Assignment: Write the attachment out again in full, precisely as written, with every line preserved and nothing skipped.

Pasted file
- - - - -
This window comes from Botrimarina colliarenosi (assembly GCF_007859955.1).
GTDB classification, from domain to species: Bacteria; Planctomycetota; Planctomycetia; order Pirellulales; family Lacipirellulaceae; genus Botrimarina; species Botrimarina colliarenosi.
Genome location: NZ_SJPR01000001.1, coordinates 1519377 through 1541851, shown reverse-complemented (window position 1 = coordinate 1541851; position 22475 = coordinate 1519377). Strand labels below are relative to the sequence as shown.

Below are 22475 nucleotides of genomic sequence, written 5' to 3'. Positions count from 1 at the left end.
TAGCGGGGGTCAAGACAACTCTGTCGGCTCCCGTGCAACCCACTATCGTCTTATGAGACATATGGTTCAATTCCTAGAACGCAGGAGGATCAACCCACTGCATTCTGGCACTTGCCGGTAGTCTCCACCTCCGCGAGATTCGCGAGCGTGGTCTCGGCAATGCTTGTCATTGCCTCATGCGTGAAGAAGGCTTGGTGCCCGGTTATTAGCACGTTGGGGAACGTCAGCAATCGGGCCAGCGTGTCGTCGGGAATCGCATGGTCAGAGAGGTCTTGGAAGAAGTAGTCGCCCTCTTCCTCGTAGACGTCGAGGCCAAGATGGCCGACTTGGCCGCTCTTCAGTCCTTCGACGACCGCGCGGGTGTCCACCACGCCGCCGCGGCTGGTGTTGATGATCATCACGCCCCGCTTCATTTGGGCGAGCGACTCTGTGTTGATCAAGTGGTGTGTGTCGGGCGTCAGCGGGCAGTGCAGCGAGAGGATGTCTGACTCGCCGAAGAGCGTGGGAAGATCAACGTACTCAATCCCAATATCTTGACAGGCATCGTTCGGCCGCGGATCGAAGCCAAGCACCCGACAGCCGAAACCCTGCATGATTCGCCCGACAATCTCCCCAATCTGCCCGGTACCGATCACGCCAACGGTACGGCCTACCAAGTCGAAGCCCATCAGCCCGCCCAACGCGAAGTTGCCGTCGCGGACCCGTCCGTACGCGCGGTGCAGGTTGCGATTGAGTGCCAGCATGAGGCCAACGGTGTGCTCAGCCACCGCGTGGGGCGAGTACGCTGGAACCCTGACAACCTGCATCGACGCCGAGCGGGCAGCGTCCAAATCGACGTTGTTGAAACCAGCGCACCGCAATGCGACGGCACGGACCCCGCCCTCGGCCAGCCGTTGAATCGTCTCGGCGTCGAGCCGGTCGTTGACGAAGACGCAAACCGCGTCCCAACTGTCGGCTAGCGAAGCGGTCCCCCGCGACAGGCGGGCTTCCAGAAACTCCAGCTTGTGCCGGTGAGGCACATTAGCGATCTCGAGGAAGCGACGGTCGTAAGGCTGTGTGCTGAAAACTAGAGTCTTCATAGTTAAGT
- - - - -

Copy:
This window comes from Botrimarina colliarenosi (assembly GCF_007859955.1).
GTDB classification, from domain to species: Bacteria; Planctomycetota; Planctomycetia; order Pirellulales; family Lacipirellulaceae; genus Botrimarina; species Botrimarina colliarenosi.
Genome location: NZ_SJPR01000001.1, coordinates 1519377 through 1541851, shown reverse-complemented (window position 1 = coordinate 1541851; position 22475 = coordinate 1519377). Strand labels below are relative to the sequence as shown.

Below are 22475 nucleotides of genomic sequence, written 5' to 3'. Positions count from 1 at the left end.
TAGCGGGGGTCAAGACAACTCTGTCGGCTCCCGTGCAACCCACTATCGTCTTATGAGACATATGGTTCAATTCCTAGAACGCAGGAGGATCAACCCACTGCATTCTGGCACTTGCCGGTAGTCTCCACCTCCGCGAGATTCGCGAGCGTGGTCTCGGCAATGCTTGTCATTGCCTCATGCGTGAAGAAGGCTTGGTGCCCGGTTATTAGCACGTTGGGGAACGTCAGCAATCGGGCCAGCGTGTCGTCGGGAATCGCATGGTCAGAGAGGTCTTGGAAGAAGTAGTCGCCCTCTTCCTCGTAGACGTCGAGGCCAAGATGGCCGACTTGGCCGCTCTTCAGTCCTTCGACGACCGCGCGGGTGTCCACCACGCCGCCGCGGCTGGTGTTGATGATCATCACGCCCCGCTTCATTTGGGCGAGCGACTCTGTGTTGATCAAGTGGTGTGTGTCGGGCGTCAGCGGGCAGTGCAGCGAGAGGATGTCTGACTCGCCGAAGAGCGTGGGAAGATCAACGTACTCAATCCCAATATCTTGACAGGCATCGTTCGGCCGCGGATCGAAGCCAAGCACCCGACAGCCGAAACCCTGCATGATTCGCCCGACAATCTCCCCAATCTGCCCGGTACCGATCACGCCAACGGTACGGCCTACCAAGTCGAAGCCCATCAGCCCGCCCAACGCGAAGTTGCCGTCGCGGACCCGTCCGTACGCGCGGTGCAGGTTGCGATTGAGTGCCAGCATGAGGCCAACGGTGTGCTCAGCCACCGCGTGGGGCGAGTACGCTGGAACCCTGACAACCTGCATCGACGCCGAGCGGGCAGCGTCCAAATCGACGTTGTTGAAACCAGCGCACCGCAATGCGACGGCACGGACCCCGCCCTCGGCCAGCCGTTGAATCGTCTCGGCGTCGAGCCGGTCGTTGACGAAGACGCAAACCGCGTCCCAACTGTCGGCTAGCGAAGCGGTCCCCCGCGACAGGCGGGCTTCCAGAAACTCCAGCTTGTGCCGGTGAGGCACATTAGCGATCTCGAGGAAGCGACGGTCGTAAGGCTGTGTGCTGAAAACTAGAGTCTTCATAGTTAAGT